Zen Buddhism is full of paradoxes in its literature, in its thinking and teaching. Here is an example: Question from a teacher: “Who are you? In your answer you cannot talk about yourself!”. Does not make sense isn’t it?
Why such an attraction for paradoxes.?
The existence of paradoxes does not mean that Zen is confused. In fact Zen paradoxes have been created with the unique purpose to create a “short circuit ” in our analytic and logical thinking mind when facing 2 opposites and contradictory statements.
What is the rational behind this practice?
When we are facing a paradoxical statement our mind, being so analytic and logical, will react by saying “It does not make sense, I am confused!”. Since our mind does not know what to think the analytic process is somewhat frozen like being put on holding mode. Zen loves this state where our mind “don’t know what to think ” because this “don’t know” state will progressively neutralize one of our mind main function that is our ego-centered thoughts main source of our anxiety, anger, unhappiness and dissatisfaction. Learning first to accept, learn then practice a “don’t know mind” is the most effective way to control our deceptive ego-centered thoughts. The practice of Koans*** as teaching and assessment tool is based on the same principle. The terminology “Don’t know mind”, “No mind”, “Empty mind”, “Beginner Mind”, “Zen mind”, “Mirror mind” are frequently used by Zen teachers and all mean the same thing:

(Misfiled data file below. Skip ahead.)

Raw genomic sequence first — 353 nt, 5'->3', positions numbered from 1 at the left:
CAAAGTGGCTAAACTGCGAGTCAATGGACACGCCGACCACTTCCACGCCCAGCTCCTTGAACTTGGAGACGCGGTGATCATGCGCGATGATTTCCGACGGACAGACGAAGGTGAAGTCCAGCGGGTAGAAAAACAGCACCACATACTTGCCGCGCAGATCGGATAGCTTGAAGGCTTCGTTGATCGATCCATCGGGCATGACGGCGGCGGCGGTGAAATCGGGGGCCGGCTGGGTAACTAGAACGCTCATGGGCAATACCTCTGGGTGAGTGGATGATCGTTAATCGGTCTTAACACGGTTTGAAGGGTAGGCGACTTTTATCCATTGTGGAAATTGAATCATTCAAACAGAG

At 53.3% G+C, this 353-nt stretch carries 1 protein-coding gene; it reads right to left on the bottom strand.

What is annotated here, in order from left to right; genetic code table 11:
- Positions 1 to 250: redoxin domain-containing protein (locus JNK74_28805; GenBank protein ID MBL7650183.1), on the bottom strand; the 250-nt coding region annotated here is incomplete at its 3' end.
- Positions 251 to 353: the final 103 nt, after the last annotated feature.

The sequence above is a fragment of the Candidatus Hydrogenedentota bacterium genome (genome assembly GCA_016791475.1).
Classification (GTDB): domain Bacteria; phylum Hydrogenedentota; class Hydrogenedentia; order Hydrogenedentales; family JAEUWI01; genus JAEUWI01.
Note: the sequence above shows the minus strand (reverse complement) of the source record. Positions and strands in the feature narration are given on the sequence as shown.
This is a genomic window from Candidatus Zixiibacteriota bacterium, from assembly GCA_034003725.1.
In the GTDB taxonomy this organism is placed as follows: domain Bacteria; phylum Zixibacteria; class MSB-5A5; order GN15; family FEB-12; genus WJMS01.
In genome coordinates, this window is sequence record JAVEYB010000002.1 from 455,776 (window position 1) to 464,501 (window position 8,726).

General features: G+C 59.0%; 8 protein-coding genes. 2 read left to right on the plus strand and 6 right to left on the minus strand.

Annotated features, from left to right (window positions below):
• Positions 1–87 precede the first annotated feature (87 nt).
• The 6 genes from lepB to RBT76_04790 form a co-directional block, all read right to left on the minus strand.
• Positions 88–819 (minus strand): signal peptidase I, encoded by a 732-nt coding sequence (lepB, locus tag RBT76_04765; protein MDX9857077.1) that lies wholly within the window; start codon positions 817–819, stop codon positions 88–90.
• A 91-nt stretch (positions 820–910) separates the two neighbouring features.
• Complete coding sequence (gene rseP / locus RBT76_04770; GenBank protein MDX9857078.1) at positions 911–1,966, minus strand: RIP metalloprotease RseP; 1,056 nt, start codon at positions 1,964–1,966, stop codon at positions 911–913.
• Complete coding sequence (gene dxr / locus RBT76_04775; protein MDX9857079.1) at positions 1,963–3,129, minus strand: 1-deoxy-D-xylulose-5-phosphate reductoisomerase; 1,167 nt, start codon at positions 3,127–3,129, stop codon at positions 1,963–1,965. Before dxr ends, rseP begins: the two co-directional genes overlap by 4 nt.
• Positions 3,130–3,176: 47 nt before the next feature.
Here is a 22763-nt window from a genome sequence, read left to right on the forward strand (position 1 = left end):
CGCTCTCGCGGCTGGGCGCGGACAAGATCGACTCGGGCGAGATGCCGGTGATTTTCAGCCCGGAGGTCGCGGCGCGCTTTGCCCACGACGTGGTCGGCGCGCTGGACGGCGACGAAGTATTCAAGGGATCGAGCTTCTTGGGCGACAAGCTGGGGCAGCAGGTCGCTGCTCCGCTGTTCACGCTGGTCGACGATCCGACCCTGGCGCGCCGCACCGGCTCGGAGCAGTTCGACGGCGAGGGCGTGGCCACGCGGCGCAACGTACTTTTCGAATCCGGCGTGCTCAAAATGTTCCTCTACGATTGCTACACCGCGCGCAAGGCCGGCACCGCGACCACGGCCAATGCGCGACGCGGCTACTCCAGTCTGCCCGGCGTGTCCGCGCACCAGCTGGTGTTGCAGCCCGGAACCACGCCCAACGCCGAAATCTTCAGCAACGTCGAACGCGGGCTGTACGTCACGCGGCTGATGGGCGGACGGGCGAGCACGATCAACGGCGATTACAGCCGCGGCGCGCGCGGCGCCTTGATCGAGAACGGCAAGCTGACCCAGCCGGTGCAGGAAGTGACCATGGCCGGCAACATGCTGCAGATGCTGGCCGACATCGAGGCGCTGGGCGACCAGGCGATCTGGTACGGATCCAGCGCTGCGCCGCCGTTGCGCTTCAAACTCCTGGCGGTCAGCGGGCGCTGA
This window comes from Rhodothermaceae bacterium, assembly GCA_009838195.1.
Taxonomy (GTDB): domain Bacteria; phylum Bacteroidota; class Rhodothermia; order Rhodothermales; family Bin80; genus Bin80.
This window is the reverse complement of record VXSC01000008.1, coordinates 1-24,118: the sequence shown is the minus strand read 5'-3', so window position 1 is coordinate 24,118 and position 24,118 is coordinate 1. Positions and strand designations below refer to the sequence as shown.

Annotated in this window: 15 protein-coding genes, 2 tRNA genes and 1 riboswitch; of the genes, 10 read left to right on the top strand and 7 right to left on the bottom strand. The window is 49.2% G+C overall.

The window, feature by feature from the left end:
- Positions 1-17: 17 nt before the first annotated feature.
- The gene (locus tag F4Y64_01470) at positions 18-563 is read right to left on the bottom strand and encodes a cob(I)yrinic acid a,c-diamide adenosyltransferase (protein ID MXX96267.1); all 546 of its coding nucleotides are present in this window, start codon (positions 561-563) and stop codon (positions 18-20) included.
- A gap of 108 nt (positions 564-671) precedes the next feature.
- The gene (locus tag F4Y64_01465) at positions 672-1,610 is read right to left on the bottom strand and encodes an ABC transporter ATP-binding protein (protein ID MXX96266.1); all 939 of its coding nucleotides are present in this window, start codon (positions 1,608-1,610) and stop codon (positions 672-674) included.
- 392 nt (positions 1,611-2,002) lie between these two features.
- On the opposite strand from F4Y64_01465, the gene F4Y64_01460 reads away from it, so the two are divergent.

- Not having preconceived ideas, opinions, concepts and judgments which may be deceptive and source of dissatisfaction and unhappiness.
- Things are what they are and not what we want them to be.
It is obvious that Zen does not reject the use of our analytic mind when decisions have to be made. Zen does not want us to be thoughtless, stupid or idiots but want us to control our flow of thoughts since most of them useless and often deceptive.
Here are few examples of paradoxes. This list is not exhaustive & not in any specific order.
- ~2,000 years before Rene Descartes (I think therefore I am) the Buddha said the same thing: ” We are what we think.” BUT later he added: ” We are not what we think we are?”.
- The main source of our anxiety, unhappiness and dissatisfaction comes from ourselves since our ego-centered mind produces our negative feelings; BUT AT THE SAME TIME everlasting happiness, serenity and awakening are within ourselves!. Up to us to find them through daily meditation and social Zen practice.
- To be mindful moment to moment is a very important aspect of Zen practice BUT AT THE SAME Zen is telling us to maintain an “Empty mind”!
- We are expecting “something” from our Zen practice BUT AT THE SAME TIME Zen is telling us not to be attached to anything because source of potential disappointment.
- Zen says: “If you understand Zen you don’t understand it”!